Tactical Tuesday: Advice for Self Editing

The editing process does not stop when an author is satisfied with his manuscript. When preparing to submit a piece for consideration by a publisher, great care should be taken to ensure that the submission guidelines are followed very closely.

Some items to check include the following:

Word Count: Each publisher has a very good reason for its maximum word count. No matter how well written a novel, submitting a 100,000 word story to a publisher whose maximum word count is 80,000 means one of two things: 1) the author cannot follow instructions; or 2) the author does not care for the rules. Either way, the author does not make a good impression.

What Genre Does the Publisher Print? Pelican Book Group has three imprints, White Rose Publishing, Harbourlight Books, and Watershed Books. Each imprint has specifics about the genres represented by those imprints. An author should not only check the submission guidelines carefully. He should also have an idea of the style the publisher seeks. This requires reading the books printed by that publisher.

Are There Situations the Publisher Will Not Allow in Its Novels: Each publisher has an idea of what will offend its readers. Some of these issues vary from publisher to publisher, so it is always a prudent idea for an author to look carefully at the "Thou shalt nots" in the publishing guidelines before submitting.

The Nitty Gritty: Careful attention to grammar and punctuation is often overlooked in a query letter or a proposal when these items are generally the editor's first impression of the author.

Recently, a New York Times bestselling author told me that she does not worry about punctuation and grammar. She leaves those up to her editor. An author with a proven record of millions of copies sold might be able to get away with this, but no matter how well known, how successful a writer, a knowledge of punctuation and grammar exhibited in a submission is often a factor in acceptance. A well-polished manuscript's correct punctuation and grammar are sometimes overlooked because with those errors out of the way, the story will get the most attention. Rest assured, though, that a manuscript filled with grammatical errors and incorrect punctuation, will always garner the editor's attention. And as an aside, I'm currently reading a book by the bestselling author mentioned above, and the lack of attention to grammar and punctuation shows the editor's lack of attention to detail, and this reflects poorly upon the author.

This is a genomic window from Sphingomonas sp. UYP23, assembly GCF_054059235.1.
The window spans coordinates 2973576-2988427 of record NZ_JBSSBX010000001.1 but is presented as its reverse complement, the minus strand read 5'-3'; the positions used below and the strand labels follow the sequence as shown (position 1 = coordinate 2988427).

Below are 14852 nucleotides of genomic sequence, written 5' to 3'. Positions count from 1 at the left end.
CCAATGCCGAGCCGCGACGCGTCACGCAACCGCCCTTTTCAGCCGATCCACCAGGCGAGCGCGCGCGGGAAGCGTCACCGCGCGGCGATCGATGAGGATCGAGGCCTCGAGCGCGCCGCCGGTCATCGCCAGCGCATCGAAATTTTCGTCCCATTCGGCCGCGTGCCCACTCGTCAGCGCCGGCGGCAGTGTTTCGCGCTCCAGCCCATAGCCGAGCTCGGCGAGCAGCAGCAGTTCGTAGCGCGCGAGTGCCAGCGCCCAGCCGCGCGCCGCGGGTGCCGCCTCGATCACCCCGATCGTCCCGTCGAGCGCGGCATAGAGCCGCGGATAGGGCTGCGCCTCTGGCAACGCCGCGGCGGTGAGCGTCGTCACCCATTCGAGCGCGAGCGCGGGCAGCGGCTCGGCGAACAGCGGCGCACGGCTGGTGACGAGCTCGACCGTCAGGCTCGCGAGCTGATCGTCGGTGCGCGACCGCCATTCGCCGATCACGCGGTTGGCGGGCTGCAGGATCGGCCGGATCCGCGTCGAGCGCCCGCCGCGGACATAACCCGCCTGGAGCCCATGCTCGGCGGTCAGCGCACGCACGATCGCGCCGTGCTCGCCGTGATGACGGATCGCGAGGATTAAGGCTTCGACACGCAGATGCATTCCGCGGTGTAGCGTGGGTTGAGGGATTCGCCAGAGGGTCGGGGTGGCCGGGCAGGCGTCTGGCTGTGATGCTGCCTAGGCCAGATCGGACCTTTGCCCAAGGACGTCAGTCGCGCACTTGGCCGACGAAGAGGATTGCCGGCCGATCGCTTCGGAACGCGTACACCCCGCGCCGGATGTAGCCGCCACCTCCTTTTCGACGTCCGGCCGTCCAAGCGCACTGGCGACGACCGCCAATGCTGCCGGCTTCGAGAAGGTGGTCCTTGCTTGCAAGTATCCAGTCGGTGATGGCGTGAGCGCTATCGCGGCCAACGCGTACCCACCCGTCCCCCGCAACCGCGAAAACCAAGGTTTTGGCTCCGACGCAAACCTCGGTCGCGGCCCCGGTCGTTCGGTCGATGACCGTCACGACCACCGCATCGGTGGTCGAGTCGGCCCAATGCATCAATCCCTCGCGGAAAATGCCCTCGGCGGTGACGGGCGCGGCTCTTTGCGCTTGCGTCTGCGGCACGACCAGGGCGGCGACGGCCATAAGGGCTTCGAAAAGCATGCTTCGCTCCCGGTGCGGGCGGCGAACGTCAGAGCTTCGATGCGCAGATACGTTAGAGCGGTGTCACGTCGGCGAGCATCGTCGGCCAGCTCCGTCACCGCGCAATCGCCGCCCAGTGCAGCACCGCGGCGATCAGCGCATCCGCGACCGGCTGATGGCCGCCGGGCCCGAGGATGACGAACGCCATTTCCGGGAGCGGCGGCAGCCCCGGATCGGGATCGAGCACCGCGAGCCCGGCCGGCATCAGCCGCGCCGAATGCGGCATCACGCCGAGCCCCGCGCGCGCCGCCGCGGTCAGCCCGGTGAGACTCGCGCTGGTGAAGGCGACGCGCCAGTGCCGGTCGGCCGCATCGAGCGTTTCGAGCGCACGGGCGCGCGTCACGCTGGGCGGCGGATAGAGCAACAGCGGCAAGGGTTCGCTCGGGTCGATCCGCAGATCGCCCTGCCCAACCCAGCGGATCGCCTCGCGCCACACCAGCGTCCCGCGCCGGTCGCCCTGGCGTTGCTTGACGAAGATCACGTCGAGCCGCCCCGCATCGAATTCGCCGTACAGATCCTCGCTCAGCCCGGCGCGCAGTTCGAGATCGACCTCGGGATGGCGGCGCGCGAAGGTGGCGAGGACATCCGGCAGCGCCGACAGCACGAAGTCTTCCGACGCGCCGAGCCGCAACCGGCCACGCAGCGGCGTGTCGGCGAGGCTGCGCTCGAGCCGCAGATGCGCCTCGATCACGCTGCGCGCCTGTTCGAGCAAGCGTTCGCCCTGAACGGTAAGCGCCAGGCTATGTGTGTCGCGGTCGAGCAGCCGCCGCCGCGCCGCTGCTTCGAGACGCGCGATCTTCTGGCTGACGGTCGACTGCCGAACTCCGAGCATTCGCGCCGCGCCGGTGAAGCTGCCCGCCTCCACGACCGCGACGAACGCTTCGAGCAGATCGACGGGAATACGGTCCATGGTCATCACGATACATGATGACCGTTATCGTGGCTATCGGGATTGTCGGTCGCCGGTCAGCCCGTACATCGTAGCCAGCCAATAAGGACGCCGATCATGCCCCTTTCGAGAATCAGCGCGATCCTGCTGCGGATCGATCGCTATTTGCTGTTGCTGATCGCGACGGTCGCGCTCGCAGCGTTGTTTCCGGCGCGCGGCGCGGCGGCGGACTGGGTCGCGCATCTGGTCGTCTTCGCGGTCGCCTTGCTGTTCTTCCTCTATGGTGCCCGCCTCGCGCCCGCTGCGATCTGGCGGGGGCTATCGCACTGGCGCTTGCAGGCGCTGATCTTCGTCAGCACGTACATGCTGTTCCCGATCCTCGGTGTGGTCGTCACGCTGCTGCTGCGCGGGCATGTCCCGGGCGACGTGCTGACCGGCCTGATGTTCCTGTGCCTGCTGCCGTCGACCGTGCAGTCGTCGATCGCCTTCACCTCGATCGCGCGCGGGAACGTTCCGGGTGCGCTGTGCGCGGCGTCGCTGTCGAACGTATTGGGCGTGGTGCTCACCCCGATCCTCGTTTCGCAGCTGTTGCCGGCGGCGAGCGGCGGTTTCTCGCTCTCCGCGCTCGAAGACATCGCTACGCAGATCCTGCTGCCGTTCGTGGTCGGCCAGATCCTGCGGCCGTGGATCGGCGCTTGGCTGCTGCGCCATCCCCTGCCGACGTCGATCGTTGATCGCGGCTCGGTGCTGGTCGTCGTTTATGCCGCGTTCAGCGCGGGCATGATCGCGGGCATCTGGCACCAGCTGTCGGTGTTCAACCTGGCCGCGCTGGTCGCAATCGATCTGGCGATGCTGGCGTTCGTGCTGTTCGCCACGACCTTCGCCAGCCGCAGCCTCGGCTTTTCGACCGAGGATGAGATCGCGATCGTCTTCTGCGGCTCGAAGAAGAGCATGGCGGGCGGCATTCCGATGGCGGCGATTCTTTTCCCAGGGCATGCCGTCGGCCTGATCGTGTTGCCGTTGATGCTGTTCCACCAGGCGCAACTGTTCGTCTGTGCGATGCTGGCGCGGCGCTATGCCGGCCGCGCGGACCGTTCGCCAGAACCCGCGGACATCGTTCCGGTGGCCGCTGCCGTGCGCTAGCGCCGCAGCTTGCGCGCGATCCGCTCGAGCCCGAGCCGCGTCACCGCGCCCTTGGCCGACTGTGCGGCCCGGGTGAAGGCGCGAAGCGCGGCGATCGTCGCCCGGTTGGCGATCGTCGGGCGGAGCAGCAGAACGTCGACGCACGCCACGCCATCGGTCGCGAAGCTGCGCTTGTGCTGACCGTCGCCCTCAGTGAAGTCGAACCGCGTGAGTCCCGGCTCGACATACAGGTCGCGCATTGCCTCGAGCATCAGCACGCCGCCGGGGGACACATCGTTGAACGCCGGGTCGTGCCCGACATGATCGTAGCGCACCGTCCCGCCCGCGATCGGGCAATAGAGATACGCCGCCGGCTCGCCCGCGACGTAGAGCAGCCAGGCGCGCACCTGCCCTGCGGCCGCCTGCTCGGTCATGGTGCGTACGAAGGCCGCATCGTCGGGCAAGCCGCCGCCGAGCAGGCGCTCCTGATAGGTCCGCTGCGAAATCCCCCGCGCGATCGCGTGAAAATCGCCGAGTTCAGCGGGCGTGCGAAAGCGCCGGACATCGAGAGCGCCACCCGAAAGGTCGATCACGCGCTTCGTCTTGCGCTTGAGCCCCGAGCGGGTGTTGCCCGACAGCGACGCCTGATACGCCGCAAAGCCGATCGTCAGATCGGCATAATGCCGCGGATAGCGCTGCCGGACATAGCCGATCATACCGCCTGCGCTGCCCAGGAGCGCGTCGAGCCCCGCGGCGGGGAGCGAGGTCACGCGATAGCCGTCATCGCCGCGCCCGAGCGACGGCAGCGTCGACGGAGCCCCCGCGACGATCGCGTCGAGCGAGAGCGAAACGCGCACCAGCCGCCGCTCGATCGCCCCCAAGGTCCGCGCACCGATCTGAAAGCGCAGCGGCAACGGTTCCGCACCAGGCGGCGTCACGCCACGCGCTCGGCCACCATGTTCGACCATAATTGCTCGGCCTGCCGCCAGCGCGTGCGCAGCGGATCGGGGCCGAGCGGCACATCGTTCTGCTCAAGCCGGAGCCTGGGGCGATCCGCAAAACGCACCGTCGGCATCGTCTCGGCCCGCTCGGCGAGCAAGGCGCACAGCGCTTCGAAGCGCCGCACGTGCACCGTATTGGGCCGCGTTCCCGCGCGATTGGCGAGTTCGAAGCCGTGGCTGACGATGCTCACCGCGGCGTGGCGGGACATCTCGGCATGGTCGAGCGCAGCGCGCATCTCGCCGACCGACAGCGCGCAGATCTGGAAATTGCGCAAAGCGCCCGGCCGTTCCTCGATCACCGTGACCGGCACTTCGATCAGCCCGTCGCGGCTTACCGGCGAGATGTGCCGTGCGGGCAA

When preparing your manuscript for submission, don't forget to self-edit the proposal down to the smallest detail.

Happy editing.


  1. Thank you for this reminder, Fay.

  2. When preparing a manuscript, please have someone else who is highly qualified edit your book! As an author we get so used to what we have written that we do not catch our own errors. I have received several self -published book recently, one by this company, and I could not believe the grammatical/ spelling mess, let alone the poor syntax. The authors get hysterical when you share the honest truth with them gently. They don't want to improve, just don't attack their "baby."

  3. Good advice. Some people are perfectionists, while others have to rely on someone else to read and edit their work (and they should never submit without it). I, too, know it offends some people to point out their errors, even lovingly. Personally, I like to carefully edit my own first, and then let someone critique it.

  4. J&K Wilhelm: I do not believe that every author needs a professional editor. One who has a grasp of punctuation and grammar can clean up a manuscript, and critique partners are always a very big help with the larger elements of storytelling. However, if an author has a story and is not familiar or has no interest in the grammatical side of the craft, they should invest in an established editing service.
    I do want to also state that Pelican Book Group is not a vanity press. We do not aid writers in self-publishing, and we have a fantastic group of editors working with our authors.

  5. Great thoughts Fay! Some of us are blessed to have wonderful people who help us eit...edit our work :)